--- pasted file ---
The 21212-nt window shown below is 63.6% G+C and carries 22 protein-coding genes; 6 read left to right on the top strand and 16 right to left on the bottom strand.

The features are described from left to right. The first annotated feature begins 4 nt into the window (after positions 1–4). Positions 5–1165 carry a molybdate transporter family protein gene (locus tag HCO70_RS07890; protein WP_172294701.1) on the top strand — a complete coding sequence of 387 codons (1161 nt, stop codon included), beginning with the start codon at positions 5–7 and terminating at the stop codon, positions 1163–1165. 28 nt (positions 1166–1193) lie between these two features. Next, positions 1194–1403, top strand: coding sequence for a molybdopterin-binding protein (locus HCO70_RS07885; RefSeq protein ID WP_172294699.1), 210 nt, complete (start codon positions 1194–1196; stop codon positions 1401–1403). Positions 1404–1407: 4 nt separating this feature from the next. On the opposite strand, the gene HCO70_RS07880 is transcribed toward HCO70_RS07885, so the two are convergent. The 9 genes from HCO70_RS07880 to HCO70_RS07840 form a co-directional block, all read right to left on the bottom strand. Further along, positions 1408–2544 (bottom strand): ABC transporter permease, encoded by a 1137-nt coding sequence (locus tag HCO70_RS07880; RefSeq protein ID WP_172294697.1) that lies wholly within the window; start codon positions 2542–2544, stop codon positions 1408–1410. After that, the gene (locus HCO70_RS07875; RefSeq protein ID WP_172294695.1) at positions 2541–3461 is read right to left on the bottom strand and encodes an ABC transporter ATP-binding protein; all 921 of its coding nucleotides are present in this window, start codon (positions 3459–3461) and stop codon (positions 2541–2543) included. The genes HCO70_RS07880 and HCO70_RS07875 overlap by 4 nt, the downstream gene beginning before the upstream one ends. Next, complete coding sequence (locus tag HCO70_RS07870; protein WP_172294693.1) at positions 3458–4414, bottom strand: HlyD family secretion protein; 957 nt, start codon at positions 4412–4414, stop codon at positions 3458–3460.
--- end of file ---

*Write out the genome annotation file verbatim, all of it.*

The 21212-nt window shown below is 63.6% G+C and carries 22 protein-coding genes; 6 read left to right on the top strand and 16 right to left on the bottom strand.

The features are described from left to right. The first annotated feature begins 4 nt into the window (after positions 1–4). Positions 5–1165 carry a molybdate transporter family protein gene (locus tag HCO70_RS07890; protein WP_172294701.1) on the top strand — a complete coding sequence of 387 codons (1161 nt, stop codon included), beginning with the start codon at positions 5–7 and terminating at the stop codon, positions 1163–1165. 28 nt (positions 1166–1193) lie between these two features. Next, positions 1194–1403, top strand: coding sequence for a molybdopterin-binding protein (locus HCO70_RS07885; RefSeq protein ID WP_172294699.1), 210 nt, complete (start codon positions 1194–1196; stop codon positions 1401–1403). Positions 1404–1407: 4 nt separating this feature from the next. On the opposite strand, the gene HCO70_RS07880 is transcribed toward HCO70_RS07885, so the two are convergent. The 9 genes from HCO70_RS07880 to HCO70_RS07840 form a co-directional block, all read right to left on the bottom strand. Further along, positions 1408–2544 (bottom strand): ABC transporter permease, encoded by a 1137-nt coding sequence (locus tag HCO70_RS07880; RefSeq protein ID WP_172294697.1) that lies wholly within the window; start codon positions 2542–2544, stop codon positions 1408–1410. After that, the gene (locus HCO70_RS07875; RefSeq protein ID WP_172294695.1) at positions 2541–3461 is read right to left on the bottom strand and encodes an ABC transporter ATP-binding protein; all 921 of its coding nucleotides are present in this window, start codon (positions 3459–3461) and stop codon (positions 2541–2543) included. The genes HCO70_RS07880 and HCO70_RS07875 overlap by 4 nt, the downstream gene beginning before the upstream one ends. Next, complete coding sequence (locus tag HCO70_RS07870; protein WP_172294693.1) at positions 3458–4414, bottom strand: HlyD family secretion protein; 957 nt, start codon at positions 4412–4414, stop codon at positions 3458–3460.